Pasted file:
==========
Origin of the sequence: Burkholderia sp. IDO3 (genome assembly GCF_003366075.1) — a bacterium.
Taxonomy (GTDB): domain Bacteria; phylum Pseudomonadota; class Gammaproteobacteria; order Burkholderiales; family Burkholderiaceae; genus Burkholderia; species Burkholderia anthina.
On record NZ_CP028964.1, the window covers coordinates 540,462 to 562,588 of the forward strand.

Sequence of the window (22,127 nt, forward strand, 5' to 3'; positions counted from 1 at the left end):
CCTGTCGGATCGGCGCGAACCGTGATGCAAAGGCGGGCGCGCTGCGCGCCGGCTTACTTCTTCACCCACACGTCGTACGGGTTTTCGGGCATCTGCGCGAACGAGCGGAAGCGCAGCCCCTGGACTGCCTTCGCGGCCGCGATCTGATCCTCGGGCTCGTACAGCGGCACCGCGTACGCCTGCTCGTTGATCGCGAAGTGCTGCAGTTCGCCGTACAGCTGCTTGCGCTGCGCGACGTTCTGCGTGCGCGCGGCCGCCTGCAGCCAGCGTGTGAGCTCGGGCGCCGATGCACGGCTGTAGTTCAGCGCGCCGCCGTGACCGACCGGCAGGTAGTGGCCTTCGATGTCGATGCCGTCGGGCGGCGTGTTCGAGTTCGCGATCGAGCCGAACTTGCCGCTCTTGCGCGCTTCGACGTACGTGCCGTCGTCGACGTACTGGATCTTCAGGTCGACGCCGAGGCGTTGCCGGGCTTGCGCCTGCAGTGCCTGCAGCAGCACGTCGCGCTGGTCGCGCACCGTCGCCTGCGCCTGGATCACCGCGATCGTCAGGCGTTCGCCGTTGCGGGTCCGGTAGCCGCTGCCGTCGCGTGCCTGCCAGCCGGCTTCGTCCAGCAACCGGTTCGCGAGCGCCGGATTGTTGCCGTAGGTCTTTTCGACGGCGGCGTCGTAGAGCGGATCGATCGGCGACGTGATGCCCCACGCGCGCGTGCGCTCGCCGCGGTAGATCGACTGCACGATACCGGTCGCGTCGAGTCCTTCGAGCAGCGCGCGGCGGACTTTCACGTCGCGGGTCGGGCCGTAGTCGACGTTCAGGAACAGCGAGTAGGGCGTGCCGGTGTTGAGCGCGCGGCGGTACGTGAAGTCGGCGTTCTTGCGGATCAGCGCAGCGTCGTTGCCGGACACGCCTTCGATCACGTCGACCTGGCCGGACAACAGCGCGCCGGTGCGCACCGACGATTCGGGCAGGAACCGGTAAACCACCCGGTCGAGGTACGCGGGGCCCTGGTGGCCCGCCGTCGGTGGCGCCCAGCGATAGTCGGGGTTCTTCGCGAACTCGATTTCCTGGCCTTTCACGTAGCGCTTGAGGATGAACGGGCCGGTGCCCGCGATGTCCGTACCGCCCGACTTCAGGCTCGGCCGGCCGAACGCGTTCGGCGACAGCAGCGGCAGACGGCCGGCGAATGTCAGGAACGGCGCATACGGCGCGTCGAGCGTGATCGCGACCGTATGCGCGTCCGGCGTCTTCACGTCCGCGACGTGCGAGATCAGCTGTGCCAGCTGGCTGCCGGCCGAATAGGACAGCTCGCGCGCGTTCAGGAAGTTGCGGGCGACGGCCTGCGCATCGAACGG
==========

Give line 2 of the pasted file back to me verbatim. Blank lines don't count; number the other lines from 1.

Taxonomy (GTDB): domain Bacteria; phylum Pseudomonadota; class Gammaproteobacteria; order Burkholderiales; family Burkholderiaceae; genus Burkholderia; species Burkholderia anthina.